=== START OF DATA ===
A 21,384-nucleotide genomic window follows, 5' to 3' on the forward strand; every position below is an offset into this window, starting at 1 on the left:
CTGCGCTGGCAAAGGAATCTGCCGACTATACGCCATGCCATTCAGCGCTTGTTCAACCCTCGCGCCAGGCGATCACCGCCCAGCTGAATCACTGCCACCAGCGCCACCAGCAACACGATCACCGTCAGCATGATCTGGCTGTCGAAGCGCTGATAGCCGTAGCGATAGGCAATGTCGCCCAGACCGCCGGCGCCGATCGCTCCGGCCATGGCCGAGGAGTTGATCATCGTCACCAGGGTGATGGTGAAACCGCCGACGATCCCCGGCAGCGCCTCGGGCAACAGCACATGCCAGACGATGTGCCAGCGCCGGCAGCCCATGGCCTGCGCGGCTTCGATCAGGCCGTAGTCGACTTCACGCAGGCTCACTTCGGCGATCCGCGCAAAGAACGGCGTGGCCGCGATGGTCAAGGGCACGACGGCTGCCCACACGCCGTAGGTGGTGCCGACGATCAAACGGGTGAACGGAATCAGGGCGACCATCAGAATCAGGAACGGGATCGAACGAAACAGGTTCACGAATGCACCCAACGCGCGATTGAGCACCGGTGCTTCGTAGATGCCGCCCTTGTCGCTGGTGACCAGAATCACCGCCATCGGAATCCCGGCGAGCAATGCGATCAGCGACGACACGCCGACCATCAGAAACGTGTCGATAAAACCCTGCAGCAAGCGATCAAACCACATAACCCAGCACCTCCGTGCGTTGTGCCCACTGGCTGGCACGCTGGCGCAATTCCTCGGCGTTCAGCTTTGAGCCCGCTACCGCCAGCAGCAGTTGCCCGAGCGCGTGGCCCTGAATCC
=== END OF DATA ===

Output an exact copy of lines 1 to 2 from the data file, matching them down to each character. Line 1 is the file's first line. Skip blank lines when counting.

A 21,384-nucleotide genomic window follows, 5' to 3' on the forward strand; every position below is an offset into this window, starting at 1 on the left:
CTGCGCTGGCAAAGGAATCTGCCGACTATACGCCATGCCATTCAGCGCTTGTTCAACCCTCGCGCCAGGCGATCACCGCCCAGCTGAATCACTGCCACCAGCGCCACCAGCAACACGATCACCGTCAGCATGATCTGGCTGTCGAAGCGCTGATAGCCGTAGCGATAGGCAATGTCGCCCAGACCGCCGGCGCCGATCGCTCCGGCCATGGCCGAGGAGTTGATCATCGTCACCAGGGTGATGGTGAAACCGCCGACGATCCCCGGCAGCGCCTCGGGCAACAGCACATGCCAGACGATGTGCCAGCGCCGGCAGCCCATGGCCTGCGCGGCTTCGATCAGGCCGTAGTCGACTTCACGCAGGCTCACTTCGGCGATCCGCGCAAAGAACGGCGTGGCCGCGATGGTCAAGGGCACGACGGCTGCCCACACGCCGTAGGTGGTGCCGACGATCAAACGGGTGAACGGAATCAGGGCGACCATCAGAATCAGGAACGGGATCGAACGAAACAGGTTCACGAATGCACCCAACGCGCGATTGAGCACCGGTGCTTCGTAGATGCCGCCCTTGTCGCTGGTGACCAGAATCACCGCCATCGGAATCCCGGCGAGCAATGCGATCAGCGACGACACGCCGACCATCAGAAACGTGTCGATAAAACCCTGCAGCAAGCGATCAAACCACATAACCCAGCACCTCCGTGCGTTGTGCCCACTGGCTGGCACGCTGGCGCAATTCCTCGGCGTTCAGCTTTGAGCCCGCTACCGCCAGCAGCAGTTGCCCGAGCGCGTGGCCCTGAATCC